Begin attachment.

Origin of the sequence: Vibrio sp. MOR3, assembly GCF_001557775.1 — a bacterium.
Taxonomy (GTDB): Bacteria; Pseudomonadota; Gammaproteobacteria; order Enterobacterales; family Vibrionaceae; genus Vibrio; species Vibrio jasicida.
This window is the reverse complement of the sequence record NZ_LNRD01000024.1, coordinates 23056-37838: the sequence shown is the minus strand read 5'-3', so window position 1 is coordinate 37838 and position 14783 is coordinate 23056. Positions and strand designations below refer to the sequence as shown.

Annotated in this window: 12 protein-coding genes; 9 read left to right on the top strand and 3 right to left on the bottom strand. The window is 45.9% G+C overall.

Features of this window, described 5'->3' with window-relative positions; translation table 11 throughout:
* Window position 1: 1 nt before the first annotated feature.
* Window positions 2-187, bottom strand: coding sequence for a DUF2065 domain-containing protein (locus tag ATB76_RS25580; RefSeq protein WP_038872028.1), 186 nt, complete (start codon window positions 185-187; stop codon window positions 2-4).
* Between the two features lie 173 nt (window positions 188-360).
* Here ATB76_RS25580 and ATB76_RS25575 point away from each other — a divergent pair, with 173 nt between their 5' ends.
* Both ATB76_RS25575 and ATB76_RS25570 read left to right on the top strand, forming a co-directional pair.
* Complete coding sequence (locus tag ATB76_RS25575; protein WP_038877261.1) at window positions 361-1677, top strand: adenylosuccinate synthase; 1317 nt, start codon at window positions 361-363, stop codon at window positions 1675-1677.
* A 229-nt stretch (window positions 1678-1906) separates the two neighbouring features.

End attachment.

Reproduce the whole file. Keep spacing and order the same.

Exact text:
Origin of the sequence: Vibrio sp. MOR3, assembly GCF_001557775.1 — a bacterium.
Taxonomy (GTDB): Bacteria; Pseudomonadota; Gammaproteobacteria; order Enterobacterales; family Vibrionaceae; genus Vibrio; species Vibrio jasicida.
This window is the reverse complement of the sequence record NZ_LNRD01000024.1, coordinates 23056-37838: the sequence shown is the minus strand read 5'-3', so window position 1 is coordinate 37838 and position 14783 is coordinate 23056. Positions and strand designations below refer to the sequence as shown.

Annotated in this window: 12 protein-coding genes; 9 read left to right on the top strand and 3 right to left on the bottom strand. The window is 45.9% G+C overall.

Features of this window, described 5'->3' with window-relative positions; translation table 11 throughout:
* Window position 1: 1 nt before the first annotated feature.
* Window positions 2-187, bottom strand: coding sequence for a DUF2065 domain-containing protein (locus tag ATB76_RS25580; RefSeq protein WP_038872028.1), 186 nt, complete (start codon window positions 185-187; stop codon window positions 2-4).
* Between the two features lie 173 nt (window positions 188-360).
* Here ATB76_RS25580 and ATB76_RS25575 point away from each other — a divergent pair, with 173 nt between their 5' ends.
* Both ATB76_RS25575 and ATB76_RS25570 read left to right on the top strand, forming a co-directional pair.
* Complete coding sequence (locus tag ATB76_RS25575; protein WP_038877261.1) at window positions 361-1677, top strand: adenylosuccinate synthase; 1317 nt, start codon at window positions 361-363, stop codon at window positions 1675-1677.
* A 229-nt stretch (window positions 1678-1906) separates the two neighbouring features.